Unless we have to leave early for a show, they get at least one hour turnout time before schooling .   
When schooling time begins,  new horses will be moved out of the arena and into a paddock where they can watch (and they do, with interest!) what's going on and get a sense of the routine. After a couple of horses are schooled, I'll bring the new horse back into the arena for a little more time at liberty, and then,  it's time to see what they do(or don't)know about longeing.
Some OTTBs need a substantial amount  of "R & R" before they are ready to think about starting a new job, while some are immediately eager to get involved with going in a new direction.
With horses I know have some previous familiarity with a bit, I'll begin by bridling (without reins) and attaching the line to a plain snaffle bit. Using a "Y" attachment that clips to both sides of the bit and then to the longe line eliminates the need to switch the line when changing directions. 
I always begin using a bit on OTTBs as some, who may have no prior clue about longeing, equate the circle to the hotwalker and want to pull and play. The occasional OTTB will still pull HARD in a regular snaffle. If so, then I'll utilize a gag snaffle.
For a horse that has no prior clue about longeing, I'll be happy with three or four revolutions, in both directions, at something resembling a circle at a decent trot. I don't generally bother with the walk at this stage, and I don't encourage the canter yet as OTTBs, unless they  possess a natural collected canter, are likely to get heavy on the forehand on the longe circle at this point. It should also be noted that some OTTBs don't respond at all to  "Whoa". If half-halts don't work, then I'll decrease the circle size and finesse them into facing me and halting.  I think it's a waste of time and often a source of confusion for the OTTB to try and perfect the halt on the longe intially. If a horse has no understanding of "Whoa", it's quicker and easier to offer bribes: On the way to turnout every morning, and whenever being led, I stop and say "Whoa". Equine complicity, or any reasonable attempt at it, earns a little piece of a carrot.  Also a good way to teach them to stand still (for moment anyway) at the mounting block. OTTBs are used to moving forward while a rider is being legged up. 
The saddle is now put on, and the reins to the bridle. One or two revolutions at the trot, with stirrups down, in the horses' best direction, then it's time to get on. I introduce them to the mounting block. If they stand still a moment or two, then they get the a little piece of carrot. Yes, with a bit in their mouth!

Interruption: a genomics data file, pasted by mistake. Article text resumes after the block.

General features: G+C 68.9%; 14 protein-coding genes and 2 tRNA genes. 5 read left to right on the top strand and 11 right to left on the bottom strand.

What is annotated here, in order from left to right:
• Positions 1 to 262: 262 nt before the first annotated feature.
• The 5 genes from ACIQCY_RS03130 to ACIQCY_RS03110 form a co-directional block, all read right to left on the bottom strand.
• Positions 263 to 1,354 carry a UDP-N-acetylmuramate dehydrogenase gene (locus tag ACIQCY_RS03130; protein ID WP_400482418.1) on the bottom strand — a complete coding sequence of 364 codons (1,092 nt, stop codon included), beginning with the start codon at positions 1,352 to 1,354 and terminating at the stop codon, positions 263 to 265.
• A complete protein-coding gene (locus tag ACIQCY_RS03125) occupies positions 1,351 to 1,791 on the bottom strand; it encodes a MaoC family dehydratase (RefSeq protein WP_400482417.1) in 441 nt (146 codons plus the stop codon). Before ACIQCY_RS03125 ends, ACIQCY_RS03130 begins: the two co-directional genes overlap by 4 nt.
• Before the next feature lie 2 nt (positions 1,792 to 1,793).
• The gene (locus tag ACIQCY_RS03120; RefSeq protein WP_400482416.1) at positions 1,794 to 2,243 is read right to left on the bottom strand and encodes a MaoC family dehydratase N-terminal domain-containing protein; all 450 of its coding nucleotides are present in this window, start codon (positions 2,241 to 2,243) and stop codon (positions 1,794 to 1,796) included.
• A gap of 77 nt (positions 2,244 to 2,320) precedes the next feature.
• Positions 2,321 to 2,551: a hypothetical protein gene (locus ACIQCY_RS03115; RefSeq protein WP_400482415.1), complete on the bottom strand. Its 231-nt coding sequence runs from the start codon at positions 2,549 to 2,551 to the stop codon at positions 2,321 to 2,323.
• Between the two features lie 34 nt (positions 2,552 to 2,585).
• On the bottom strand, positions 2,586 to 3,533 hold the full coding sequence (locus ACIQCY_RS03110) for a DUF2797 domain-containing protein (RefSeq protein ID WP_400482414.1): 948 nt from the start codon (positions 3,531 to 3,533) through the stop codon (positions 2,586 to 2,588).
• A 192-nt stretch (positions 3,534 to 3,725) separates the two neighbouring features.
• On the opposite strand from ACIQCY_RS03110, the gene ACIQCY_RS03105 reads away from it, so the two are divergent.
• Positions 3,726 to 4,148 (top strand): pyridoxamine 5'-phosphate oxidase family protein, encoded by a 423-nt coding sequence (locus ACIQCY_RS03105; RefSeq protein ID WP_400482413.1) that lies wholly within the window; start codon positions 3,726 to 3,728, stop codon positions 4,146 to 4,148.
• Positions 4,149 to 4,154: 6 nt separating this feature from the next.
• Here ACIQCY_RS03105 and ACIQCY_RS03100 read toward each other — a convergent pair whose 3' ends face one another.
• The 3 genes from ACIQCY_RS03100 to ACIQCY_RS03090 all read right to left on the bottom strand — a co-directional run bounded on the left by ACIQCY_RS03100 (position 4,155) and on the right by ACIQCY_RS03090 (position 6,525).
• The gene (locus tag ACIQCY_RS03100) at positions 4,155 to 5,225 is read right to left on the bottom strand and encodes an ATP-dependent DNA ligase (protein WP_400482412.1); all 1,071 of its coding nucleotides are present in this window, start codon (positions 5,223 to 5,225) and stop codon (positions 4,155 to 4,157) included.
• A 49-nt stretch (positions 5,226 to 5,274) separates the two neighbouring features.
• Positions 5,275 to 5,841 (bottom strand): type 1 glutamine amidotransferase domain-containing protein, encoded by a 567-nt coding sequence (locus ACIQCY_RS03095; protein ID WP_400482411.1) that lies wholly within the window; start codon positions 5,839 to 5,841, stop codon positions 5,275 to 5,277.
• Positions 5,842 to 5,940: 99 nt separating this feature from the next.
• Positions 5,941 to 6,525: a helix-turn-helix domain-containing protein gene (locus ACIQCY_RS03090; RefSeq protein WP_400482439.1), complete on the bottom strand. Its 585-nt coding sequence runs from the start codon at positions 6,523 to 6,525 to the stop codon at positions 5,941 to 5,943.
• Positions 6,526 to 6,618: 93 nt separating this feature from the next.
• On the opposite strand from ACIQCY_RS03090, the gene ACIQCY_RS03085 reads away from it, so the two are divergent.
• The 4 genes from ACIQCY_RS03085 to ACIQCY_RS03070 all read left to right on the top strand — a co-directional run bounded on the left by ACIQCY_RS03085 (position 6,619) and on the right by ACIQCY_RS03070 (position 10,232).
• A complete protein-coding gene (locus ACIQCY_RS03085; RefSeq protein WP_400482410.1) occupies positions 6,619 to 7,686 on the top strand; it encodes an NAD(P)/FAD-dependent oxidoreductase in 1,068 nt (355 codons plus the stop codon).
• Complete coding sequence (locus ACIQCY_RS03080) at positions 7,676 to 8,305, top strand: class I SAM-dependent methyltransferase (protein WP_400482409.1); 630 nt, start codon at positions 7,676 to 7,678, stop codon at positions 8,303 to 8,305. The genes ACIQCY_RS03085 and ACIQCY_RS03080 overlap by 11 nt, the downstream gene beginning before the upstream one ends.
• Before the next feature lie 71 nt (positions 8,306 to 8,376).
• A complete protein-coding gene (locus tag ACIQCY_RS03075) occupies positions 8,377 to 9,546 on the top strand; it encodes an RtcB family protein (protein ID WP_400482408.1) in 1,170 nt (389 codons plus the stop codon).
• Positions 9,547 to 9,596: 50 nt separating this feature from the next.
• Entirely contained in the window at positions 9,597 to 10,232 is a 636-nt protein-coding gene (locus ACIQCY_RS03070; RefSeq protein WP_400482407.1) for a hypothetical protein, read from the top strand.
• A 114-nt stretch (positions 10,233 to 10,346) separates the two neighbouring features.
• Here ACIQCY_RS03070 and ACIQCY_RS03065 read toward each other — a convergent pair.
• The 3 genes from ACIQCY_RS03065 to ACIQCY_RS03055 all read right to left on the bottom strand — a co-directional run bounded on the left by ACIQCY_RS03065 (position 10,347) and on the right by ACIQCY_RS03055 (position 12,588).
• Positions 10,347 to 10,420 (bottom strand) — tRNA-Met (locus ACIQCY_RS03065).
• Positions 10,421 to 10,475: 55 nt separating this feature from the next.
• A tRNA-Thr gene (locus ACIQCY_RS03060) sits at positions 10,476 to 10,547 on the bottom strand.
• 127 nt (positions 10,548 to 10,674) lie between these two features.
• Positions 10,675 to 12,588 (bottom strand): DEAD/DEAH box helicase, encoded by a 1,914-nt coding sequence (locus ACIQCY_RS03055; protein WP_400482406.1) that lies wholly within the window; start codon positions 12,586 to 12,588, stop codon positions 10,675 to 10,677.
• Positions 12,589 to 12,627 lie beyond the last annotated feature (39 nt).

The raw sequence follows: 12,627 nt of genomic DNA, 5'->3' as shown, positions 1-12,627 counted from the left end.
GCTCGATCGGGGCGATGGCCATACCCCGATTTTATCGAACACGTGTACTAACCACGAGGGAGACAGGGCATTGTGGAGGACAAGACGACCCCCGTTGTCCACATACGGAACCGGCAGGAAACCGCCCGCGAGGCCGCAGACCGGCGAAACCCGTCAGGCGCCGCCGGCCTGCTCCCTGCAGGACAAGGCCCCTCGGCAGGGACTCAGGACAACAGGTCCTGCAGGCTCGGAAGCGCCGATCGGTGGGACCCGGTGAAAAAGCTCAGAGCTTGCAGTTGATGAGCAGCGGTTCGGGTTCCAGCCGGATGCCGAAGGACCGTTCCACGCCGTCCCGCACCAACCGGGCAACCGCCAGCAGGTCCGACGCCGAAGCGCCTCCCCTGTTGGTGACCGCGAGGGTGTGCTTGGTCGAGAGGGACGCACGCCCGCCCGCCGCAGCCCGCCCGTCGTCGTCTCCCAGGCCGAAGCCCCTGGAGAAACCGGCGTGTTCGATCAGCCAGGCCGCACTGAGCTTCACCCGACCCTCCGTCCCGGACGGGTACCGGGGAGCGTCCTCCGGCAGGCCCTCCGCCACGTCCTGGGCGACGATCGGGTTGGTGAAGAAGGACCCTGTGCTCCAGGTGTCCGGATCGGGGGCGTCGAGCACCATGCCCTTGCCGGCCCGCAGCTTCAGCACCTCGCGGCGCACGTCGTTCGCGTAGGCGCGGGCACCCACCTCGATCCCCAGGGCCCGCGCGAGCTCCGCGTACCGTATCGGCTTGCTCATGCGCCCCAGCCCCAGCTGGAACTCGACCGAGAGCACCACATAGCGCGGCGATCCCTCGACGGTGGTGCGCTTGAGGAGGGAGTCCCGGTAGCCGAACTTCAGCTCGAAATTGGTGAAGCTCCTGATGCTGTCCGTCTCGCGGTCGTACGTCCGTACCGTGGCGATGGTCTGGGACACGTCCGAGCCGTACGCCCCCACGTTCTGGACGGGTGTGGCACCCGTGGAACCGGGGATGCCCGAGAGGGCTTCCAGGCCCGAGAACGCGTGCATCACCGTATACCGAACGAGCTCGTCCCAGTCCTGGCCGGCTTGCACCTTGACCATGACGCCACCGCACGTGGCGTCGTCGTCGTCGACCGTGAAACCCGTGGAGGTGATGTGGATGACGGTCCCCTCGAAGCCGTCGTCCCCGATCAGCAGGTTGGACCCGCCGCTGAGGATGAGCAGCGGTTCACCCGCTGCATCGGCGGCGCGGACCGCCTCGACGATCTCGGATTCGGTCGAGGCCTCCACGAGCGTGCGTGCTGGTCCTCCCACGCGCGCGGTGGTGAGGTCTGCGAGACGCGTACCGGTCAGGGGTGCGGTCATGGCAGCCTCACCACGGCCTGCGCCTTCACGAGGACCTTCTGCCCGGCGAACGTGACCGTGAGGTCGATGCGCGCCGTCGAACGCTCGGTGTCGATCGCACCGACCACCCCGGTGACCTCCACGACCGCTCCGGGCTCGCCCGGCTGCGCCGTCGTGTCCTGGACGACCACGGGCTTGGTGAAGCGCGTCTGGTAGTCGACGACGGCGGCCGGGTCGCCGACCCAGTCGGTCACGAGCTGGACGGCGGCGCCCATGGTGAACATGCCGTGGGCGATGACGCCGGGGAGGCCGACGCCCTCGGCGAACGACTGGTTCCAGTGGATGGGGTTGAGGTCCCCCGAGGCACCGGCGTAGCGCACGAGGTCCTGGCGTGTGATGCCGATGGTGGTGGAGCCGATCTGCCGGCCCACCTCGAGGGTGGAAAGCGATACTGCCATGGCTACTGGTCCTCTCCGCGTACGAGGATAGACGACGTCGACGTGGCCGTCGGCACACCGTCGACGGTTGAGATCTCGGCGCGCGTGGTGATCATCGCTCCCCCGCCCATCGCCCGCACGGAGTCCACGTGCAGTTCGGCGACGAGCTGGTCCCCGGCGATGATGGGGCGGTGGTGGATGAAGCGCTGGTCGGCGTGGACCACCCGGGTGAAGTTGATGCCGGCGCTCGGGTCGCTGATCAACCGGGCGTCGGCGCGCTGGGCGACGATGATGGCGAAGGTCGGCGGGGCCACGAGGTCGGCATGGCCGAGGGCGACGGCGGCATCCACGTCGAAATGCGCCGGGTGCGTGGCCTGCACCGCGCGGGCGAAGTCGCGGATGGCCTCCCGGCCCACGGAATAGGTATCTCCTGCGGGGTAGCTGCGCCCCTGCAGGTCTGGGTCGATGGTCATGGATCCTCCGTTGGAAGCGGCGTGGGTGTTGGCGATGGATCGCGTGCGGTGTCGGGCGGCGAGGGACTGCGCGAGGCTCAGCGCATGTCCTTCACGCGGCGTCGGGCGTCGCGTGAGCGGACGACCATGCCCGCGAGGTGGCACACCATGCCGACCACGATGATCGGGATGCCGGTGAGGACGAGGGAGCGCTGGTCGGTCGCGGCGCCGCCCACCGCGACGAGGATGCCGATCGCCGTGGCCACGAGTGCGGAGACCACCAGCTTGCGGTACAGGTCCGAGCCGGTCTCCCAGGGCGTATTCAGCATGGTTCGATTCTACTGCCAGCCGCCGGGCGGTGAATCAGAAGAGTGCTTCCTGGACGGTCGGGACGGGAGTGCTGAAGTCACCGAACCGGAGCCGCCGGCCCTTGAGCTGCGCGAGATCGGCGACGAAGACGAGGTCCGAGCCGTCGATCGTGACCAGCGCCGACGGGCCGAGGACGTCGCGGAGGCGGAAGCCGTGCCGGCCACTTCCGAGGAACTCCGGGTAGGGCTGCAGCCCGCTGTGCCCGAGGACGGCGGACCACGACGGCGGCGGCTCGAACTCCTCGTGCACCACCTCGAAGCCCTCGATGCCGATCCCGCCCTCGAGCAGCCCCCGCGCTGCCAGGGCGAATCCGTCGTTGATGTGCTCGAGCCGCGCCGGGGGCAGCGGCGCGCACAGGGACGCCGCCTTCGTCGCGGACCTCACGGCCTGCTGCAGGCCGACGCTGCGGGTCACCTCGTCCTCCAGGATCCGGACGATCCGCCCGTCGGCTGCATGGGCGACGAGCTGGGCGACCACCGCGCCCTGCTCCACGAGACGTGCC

I like to have someone on the ground stand with them and try to keep them quiet as I mount. 
Beginning in the horses more supple direction,  it's off large around the arena at the walk with an approximately 20 meter circle in each of the four corners. It is key to keep the circle large enough to ensure than the horse does not lean on the inside shoulder or counterflex. Should this go well, then the next revolution will include an upward transition to the trot. As this gait is powered by two diagonal pairs of legs, then a suggestion from my properly placed inside leg should prompt the horse to begin the trot from the inside hind and the outside fore, with my upward posting diagonal accompanying,or forward and lightened inside seatbone, if sitting, this transition. We'll  once at the trot (sitting or posting as best suits each horses' natural way of going) and utilize the circles' completion for the downward transition back to the walk. If the horse shows no response to the half-halt, or leans on the bit (can be an OTTB habit) we'll continue the circle at the trot and I'll become more insistent that s/he engages and moves their hindquarters to the outside of the circle and off my inside leg, engaging the outside hind leg (the opposite diagonal pair from the upward transition)for the downward transition to a half-halting outside rein. During these upward and downward transitions, I am able to assess how naturally supple (or not) the horse is and establish some communication thereby of the basic aids ( especially for the less-than-supple horse), and develop the best individualized action plan for teaching the basics of a subsequent and essential lesson: The shoulder-in exercise.